It's a great book, I think it's a fantastic addition to TYoDaS, and a lot more approachable for westerners. But it is solidly in the Buddhist tradition and not at all self-help-y. I think ETWOLD is the ideal western beginner book and Holecek's book is the ideal intermediate follow-on for those who've been practicing a while, have a full DJ, have gotten lucid a number of times, and are looking to take practice to the next level. Probably for those who have started to think more about mindfulness, but it's not strictly necessary as a prerequisite. Certainly it's more focused on awareness, mindfulness, and the layers of mind. Lots of practices to do and work on. An amazing addition to our community.
      Last edited by FryingMan; 07-23-2016 at 09:32 PM.
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      FryingMan's Unified Theory of Lucid Dreaming: Pay Attention, Reflect, Recall -- Both Day and Night[link]
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      “No amount of security is worth the suffering of a mediocre life chained to a routine that has killed your dreams.”
      "...develop stability in awareness and your dreams will change in extraordinary ways" -- TYoDaS

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      Thanks guys for your responses. I'm glad you are having good success Mosh. I suppose it's a matter of belief to a degree, but the Chinese have been functioning within their energy medicine traditions for thousands of years. So rather than question the position of the 1st Tantien as a random focal point, I just run with it. It is supposed to be one of your three Chi accumulation centers (the others located at approximately the heart (2nd) and center of the head (3rd). So you are generating, or at least putting into flow, a greater amount of Chi from that point of concentration.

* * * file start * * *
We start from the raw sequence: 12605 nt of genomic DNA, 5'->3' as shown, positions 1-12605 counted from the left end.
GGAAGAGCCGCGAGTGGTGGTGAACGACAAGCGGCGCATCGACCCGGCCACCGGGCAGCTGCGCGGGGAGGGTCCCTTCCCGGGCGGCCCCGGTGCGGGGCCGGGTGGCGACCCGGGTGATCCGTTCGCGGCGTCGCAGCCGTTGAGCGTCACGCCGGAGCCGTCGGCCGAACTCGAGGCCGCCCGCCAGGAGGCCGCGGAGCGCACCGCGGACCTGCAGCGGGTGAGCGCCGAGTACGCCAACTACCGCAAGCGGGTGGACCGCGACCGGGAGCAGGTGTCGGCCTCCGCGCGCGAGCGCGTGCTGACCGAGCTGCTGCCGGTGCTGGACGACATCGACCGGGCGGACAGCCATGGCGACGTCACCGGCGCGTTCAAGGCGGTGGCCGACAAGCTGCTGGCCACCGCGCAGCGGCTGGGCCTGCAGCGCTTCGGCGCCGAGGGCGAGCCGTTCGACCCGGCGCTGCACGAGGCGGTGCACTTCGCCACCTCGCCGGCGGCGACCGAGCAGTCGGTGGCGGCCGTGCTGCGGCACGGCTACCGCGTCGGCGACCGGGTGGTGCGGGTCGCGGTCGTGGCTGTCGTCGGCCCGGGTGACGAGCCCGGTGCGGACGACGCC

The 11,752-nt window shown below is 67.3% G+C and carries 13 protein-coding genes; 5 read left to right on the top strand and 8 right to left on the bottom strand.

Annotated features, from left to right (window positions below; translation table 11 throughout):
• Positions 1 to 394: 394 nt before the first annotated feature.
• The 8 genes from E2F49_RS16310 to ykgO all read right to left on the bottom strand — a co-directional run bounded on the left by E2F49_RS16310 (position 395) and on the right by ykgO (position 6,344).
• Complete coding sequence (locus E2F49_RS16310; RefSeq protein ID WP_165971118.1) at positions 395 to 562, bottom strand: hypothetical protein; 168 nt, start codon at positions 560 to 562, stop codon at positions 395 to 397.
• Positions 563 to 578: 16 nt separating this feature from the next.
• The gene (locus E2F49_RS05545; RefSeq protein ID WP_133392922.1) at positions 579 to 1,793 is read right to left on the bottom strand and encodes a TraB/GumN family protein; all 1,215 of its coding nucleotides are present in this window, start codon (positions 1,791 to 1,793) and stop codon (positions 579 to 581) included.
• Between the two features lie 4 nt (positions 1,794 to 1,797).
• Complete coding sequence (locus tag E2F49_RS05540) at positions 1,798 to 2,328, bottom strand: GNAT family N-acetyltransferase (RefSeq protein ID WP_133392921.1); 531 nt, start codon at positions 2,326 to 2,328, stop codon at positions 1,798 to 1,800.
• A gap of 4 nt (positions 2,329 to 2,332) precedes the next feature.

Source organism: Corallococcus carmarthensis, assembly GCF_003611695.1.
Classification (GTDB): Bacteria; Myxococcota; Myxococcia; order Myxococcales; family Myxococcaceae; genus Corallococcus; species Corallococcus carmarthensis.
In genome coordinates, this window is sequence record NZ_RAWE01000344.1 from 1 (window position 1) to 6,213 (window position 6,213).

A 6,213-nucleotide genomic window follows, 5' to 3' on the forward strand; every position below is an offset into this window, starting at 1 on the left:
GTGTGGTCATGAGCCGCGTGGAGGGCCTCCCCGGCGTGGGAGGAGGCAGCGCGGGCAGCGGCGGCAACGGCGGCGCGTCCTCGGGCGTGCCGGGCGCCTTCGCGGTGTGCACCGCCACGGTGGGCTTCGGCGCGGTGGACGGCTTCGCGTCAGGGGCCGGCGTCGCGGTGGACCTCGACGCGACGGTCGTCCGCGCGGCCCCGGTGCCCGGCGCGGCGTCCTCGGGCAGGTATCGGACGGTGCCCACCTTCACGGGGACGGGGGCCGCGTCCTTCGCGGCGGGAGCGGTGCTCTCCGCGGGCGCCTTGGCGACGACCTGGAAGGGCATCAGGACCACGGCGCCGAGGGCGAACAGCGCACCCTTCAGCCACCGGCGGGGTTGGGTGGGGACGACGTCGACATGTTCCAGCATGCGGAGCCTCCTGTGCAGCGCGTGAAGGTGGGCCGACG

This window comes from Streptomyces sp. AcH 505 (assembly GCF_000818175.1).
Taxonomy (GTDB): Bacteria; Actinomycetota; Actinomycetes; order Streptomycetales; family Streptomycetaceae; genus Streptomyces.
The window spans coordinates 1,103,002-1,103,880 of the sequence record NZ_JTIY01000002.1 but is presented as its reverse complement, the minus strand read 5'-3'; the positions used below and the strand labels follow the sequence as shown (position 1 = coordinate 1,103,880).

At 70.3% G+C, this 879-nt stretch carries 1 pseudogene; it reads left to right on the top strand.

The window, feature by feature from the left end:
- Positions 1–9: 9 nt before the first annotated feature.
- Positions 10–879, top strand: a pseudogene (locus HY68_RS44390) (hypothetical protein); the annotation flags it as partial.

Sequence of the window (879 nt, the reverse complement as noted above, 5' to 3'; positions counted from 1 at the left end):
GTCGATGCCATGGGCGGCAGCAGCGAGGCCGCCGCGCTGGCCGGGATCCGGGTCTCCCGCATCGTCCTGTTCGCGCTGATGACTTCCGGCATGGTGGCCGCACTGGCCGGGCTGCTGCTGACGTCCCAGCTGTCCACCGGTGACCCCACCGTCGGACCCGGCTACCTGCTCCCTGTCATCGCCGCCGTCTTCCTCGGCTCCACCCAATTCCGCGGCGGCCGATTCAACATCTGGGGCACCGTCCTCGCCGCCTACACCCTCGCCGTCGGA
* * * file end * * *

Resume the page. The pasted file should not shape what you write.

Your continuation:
And Flyingman, I agree with the nomenclature issue. I feel like I have to defend myself if ever I bring ADA up. All these various practices have benefits to lucidity. Some just have a higher degree of viability. 'Awareness -- All Day' is a good conversational alternative.

      The practice I describe above, even if martially oriented, is for me a more Westernized version of Mindfulness practice. Sort of like getting people acclimatized a bit at a time. I use it whether walking or sitting. Essentially, I'm just maintaining contact with my physical senses through the monitoring of my tactile input. It has many benefits, to include making you more graceful on your feet, lol. It may not be as highly focused from a Buddhist perspective as would true Mindfulness walking meditation, but it carries its own rewards, to include greater mindfulness. Sometimes just terminology is enough to scare people away from an otherwise beneficial practice. Continued success with your approach.

      Let us know, Mosh, if you have further results of you own.